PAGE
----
By Dorothy Garlough, RDH, MPA
Attention was immediately sparked when the keynote speaker addressed the need for each of us to challenge our perspectives. Questioning old assumptions is key to creative thinking, and Mike Rayburn nailed the topic in an entertaining way. His thought-provoking delivery drove home the need for "different thinking" in businesses today. This presentation was particularly affirming for me, as I have been writing on disrupting old patterns of thinking to enhance creative thinking for more than two years. I came away from this plenary session with a renewed vigor towards my motto-creating tomorrow today!
Another expanding encounter occurred during an early morning swim, where I noticed a woman diligently doing her fitness laps. Already we held common aquatic interests, and because we were the only two water rats, it wasn't hard to strike up a conversation. I discovered that she, too, was a hygienist and would be attending a seminar that was of much interest to me. But, due to a conflict, I would be unable to attend the course.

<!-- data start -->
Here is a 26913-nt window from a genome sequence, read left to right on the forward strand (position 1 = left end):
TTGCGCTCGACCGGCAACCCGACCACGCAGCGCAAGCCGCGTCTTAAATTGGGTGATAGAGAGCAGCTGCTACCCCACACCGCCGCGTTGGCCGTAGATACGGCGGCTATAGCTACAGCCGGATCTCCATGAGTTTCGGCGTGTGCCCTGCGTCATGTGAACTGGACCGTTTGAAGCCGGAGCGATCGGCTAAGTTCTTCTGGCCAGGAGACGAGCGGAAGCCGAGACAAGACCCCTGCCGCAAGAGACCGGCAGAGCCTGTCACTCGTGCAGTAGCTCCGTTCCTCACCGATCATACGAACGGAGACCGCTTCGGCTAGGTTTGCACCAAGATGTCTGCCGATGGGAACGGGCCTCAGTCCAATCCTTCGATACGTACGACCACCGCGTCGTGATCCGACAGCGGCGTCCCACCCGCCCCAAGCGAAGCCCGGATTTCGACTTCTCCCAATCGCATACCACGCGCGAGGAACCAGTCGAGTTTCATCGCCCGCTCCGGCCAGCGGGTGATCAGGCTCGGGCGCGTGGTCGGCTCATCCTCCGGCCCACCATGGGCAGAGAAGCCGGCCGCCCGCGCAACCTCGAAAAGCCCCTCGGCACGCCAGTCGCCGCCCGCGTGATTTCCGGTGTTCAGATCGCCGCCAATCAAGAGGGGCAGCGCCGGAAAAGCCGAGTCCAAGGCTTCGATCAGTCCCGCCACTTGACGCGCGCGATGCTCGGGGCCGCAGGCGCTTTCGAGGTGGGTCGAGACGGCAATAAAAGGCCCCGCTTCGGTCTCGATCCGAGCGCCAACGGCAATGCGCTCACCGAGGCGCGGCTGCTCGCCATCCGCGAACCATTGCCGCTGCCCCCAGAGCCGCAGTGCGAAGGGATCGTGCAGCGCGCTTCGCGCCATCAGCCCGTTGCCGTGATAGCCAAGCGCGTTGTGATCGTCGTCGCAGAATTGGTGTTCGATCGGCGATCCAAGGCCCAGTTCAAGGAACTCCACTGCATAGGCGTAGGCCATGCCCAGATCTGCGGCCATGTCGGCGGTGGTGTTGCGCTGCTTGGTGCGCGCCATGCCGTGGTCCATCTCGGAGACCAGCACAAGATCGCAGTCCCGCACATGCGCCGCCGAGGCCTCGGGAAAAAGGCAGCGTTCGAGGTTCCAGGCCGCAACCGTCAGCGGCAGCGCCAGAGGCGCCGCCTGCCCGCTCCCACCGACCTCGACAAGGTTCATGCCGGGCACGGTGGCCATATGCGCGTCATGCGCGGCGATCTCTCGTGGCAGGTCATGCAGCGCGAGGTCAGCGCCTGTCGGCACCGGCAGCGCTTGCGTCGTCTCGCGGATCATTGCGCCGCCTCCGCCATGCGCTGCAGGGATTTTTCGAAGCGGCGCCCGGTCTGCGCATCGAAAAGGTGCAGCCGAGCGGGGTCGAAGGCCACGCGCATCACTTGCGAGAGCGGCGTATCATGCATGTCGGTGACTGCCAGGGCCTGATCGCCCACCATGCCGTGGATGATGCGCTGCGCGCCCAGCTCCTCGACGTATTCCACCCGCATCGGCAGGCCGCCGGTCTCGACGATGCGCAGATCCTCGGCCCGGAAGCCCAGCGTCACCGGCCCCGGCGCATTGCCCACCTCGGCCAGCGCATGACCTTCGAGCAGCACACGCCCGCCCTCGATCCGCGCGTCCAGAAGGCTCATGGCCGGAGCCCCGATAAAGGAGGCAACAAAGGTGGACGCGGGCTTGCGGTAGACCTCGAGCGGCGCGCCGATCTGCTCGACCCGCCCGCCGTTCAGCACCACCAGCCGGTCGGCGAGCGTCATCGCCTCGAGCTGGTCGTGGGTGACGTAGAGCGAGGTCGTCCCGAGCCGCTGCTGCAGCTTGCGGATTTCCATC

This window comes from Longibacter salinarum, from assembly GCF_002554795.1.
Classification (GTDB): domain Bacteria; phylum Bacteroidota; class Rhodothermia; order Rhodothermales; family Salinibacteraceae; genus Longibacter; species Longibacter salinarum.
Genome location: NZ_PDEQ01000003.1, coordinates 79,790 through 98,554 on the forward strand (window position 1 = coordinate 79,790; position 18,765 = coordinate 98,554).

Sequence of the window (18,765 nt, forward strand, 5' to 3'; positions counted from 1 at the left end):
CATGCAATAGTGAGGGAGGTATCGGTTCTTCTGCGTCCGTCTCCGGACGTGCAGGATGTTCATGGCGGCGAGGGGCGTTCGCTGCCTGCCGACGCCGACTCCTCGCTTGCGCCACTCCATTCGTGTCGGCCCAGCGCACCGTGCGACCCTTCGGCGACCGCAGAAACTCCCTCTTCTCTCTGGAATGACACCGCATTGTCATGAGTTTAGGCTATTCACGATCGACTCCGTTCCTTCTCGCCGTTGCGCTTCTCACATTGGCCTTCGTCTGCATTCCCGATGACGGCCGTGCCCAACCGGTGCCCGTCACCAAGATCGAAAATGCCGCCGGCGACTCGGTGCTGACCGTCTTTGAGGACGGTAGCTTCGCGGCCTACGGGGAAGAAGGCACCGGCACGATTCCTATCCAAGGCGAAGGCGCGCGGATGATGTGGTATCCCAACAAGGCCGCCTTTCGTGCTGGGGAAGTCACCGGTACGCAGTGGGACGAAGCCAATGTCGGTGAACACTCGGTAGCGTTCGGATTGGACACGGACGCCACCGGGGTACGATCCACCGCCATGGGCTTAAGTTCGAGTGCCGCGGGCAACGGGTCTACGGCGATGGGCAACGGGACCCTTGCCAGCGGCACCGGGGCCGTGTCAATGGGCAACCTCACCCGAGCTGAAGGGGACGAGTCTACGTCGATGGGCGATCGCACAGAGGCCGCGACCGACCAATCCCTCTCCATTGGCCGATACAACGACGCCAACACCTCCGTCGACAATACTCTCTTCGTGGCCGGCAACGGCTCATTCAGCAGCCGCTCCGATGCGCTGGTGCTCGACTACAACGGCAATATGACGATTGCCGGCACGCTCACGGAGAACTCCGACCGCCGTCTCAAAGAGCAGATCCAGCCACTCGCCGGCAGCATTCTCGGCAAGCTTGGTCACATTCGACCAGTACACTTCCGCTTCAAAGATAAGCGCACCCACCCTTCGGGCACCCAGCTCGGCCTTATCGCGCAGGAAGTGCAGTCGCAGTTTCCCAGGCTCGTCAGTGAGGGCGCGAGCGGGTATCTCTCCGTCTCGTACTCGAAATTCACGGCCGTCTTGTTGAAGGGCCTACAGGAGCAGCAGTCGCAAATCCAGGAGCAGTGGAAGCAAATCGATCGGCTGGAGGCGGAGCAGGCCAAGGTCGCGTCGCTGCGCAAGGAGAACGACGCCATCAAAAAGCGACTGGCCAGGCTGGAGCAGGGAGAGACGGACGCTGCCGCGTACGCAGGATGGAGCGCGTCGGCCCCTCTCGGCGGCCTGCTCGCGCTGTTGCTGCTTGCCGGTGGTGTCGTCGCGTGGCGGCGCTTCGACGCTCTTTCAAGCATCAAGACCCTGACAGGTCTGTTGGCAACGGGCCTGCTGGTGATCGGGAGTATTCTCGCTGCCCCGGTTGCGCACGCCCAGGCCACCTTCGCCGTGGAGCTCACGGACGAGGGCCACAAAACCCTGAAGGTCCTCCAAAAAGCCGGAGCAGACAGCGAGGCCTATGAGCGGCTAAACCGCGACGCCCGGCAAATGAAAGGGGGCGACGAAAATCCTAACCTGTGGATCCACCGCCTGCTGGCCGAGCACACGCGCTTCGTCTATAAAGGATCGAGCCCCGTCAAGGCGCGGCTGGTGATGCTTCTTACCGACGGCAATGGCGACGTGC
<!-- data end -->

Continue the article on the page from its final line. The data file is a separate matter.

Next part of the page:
Other articles by Garlough
- Letting ideas incubate
- Stepping into the flow: Creative flow of ideas involves each dental staff member
- Experimenting with mentoring
Our conversation was rich and meaningful. Later, when we ran into each other in the exhibit hall, although she didn't initially recognize me (make-up and hair styling do wonders), we exchanged business cards. We have since connected and shared information, ideas, and viewpoints about a subject of great personal interest to me-abuse. Statistics claim that one in four women are in abusive relationships.1 Earlier in my life, I was one of the statistics. This unconventional networking opportunity has proven to be priceless.